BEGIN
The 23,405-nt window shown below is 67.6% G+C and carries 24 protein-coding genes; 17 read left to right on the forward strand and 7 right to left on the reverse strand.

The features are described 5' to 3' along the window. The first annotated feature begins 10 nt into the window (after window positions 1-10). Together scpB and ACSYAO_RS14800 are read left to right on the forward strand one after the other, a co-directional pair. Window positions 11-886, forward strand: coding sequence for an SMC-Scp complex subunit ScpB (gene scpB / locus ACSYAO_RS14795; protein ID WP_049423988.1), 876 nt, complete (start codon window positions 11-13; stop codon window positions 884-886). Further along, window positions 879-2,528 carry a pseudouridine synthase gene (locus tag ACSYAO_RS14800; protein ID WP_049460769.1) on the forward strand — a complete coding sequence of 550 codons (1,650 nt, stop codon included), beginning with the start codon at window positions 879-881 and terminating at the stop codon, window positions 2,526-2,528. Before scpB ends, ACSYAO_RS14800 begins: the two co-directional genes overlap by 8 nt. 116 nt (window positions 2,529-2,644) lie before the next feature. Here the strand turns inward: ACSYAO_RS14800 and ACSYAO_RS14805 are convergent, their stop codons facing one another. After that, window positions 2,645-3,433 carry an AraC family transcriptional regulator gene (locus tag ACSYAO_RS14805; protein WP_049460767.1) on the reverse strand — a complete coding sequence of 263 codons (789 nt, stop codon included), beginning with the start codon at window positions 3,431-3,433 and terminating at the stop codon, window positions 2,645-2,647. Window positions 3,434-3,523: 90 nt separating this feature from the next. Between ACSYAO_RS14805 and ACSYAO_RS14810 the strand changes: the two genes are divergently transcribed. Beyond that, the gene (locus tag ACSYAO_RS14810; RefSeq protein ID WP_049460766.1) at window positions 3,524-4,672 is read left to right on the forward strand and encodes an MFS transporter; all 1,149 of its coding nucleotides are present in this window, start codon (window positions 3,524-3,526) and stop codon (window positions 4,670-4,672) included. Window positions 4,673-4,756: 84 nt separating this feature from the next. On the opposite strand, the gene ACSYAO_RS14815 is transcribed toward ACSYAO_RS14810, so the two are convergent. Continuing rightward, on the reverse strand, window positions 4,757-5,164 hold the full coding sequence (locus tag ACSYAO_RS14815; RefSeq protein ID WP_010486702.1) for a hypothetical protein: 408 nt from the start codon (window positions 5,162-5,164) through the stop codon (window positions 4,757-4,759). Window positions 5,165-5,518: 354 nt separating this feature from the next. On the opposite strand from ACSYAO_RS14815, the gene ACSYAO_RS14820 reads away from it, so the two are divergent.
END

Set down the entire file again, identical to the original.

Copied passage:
The 23,405-nt window shown below is 67.6% G+C and carries 24 protein-coding genes; 17 read left to right on the forward strand and 7 right to left on the reverse strand.

The features are described 5' to 3' along the window. The first annotated feature begins 10 nt into the window (after window positions 1-10). Together scpB and ACSYAO_RS14800 are read left to right on the forward strand one after the other, a co-directional pair. Window positions 11-886, forward strand: coding sequence for an SMC-Scp complex subunit ScpB (gene scpB / locus ACSYAO_RS14795; protein ID WP_049423988.1), 876 nt, complete (start codon window positions 11-13; stop codon window positions 884-886). Further along, window positions 879-2,528 carry a pseudouridine synthase gene (locus tag ACSYAO_RS14800; protein ID WP_049460769.1) on the forward strand — a complete coding sequence of 550 codons (1,650 nt, stop codon included), beginning with the start codon at window positions 879-881 and terminating at the stop codon, window positions 2,526-2,528. Before scpB ends, ACSYAO_RS14800 begins: the two co-directional genes overlap by 8 nt. 116 nt (window positions 2,529-2,644) lie before the next feature. Here the strand turns inward: ACSYAO_RS14800 and ACSYAO_RS14805 are convergent, their stop codons facing one another. After that, window positions 2,645-3,433 carry an AraC family transcriptional regulator gene (locus tag ACSYAO_RS14805; protein WP_049460767.1) on the reverse strand — a complete coding sequence of 263 codons (789 nt, stop codon included), beginning with the start codon at window positions 3,431-3,433 and terminating at the stop codon, window positions 2,645-2,647. Window positions 3,434-3,523: 90 nt separating this feature from the next. Between ACSYAO_RS14805 and ACSYAO_RS14810 the strand changes: the two genes are divergently transcribed. Beyond that, the gene (locus tag ACSYAO_RS14810; RefSeq protein ID WP_049460766.1) at window positions 3,524-4,672 is read left to right on the forward strand and encodes an MFS transporter; all 1,149 of its coding nucleotides are present in this window, start codon (window positions 3,524-3,526) and stop codon (window positions 4,670-4,672) included. Window positions 4,673-4,756: 84 nt separating this feature from the next. On the opposite strand, the gene ACSYAO_RS14815 is transcribed toward ACSYAO_RS14810, so the two are convergent. Continuing rightward, on the reverse strand, window positions 4,757-5,164 hold the full coding sequence (locus tag ACSYAO_RS14815; RefSeq protein ID WP_010486702.1) for a hypothetical protein: 408 nt from the start codon (window positions 5,162-5,164) through the stop codon (window positions 4,757-4,759). Window positions 5,165-5,518: 354 nt separating this feature from the next. On the opposite strand from ACSYAO_RS14815, the gene ACSYAO_RS14820 reads away from it, so the two are divergent.